Saturday, April 4, 2009

Excluded Thirds

We continuously bring up the city-nature dyad only to lament the exclusion of a third term. Practically anything can be framed as the excluded third of a dialectic pair. This is how post-Enlightenment thought works. Sanford Kwinter, in his opening address to the keynote, argued that what is excluded by the "false dichotomy" of technology and nature is nothing less than the "social and cultural dimension" itself. I would argue, to the contrary, that ecology is typically approached today as a matter of existential praxis - even by those technocrats and hippies that in the end address ecological problems within the narrow means of the technology-nature dyad. The problem is one of feasibility: a technological or naturalist scope each yield results that are implementable in our liberal/capitalist world, while an "existential ecology" yields unbuilt utopia. I would argue that the blind spot Sanford points out does not in fact exist; scratch a technocratic or hippie environmentalist and you will find the sensibility of a deep ecologist.

Rem Koolhaas thankfully presented a resolutely hybrid interpretation of ecology. His argument incorporated a narrative of "reasonable progress" and a narrative of "disasters," each of which contained a social/cultural dimension. Rem's excluded third was the pairing of knowledge with ambition: he lamented the "devastating effect on knowledge" of ways of working with informal architecture that occurred during the growth of the market economy post-1970. The ways of quantifying ecology developed during the 60s were not advanced beyond a touchingly naive stage. The ambition to carry out large scale projects with serious ecological impact - exemplified by Buckminster Fuller - imploded during the same period.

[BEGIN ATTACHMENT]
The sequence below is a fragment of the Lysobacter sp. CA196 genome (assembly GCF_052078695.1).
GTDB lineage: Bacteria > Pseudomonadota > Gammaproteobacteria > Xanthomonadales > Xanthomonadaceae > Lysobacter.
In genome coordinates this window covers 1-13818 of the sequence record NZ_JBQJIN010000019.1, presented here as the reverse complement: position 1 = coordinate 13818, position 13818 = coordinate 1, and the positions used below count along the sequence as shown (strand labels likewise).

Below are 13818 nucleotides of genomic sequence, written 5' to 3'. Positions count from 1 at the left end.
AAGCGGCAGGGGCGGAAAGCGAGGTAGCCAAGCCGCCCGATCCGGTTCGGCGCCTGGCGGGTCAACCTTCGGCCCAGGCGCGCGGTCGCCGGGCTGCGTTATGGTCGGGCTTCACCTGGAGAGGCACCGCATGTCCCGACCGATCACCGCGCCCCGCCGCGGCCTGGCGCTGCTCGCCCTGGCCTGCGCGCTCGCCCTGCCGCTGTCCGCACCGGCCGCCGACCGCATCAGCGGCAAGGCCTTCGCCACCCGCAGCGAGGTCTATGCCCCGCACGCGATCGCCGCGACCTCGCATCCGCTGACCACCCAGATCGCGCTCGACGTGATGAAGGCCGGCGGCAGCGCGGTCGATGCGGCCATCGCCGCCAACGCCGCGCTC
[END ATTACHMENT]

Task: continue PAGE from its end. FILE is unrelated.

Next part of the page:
Both Sanford and Rem argued in a way that carved out a niche for themselves, one as a practitioner of the formal where it intersects with the informal, the other as a theorist working on the specific social and cultural dimensions of the science of ecology.

Homi Bhabha spoke with greater disinterest and less directness; I will need to look over his argument once again before I begin to understand it.

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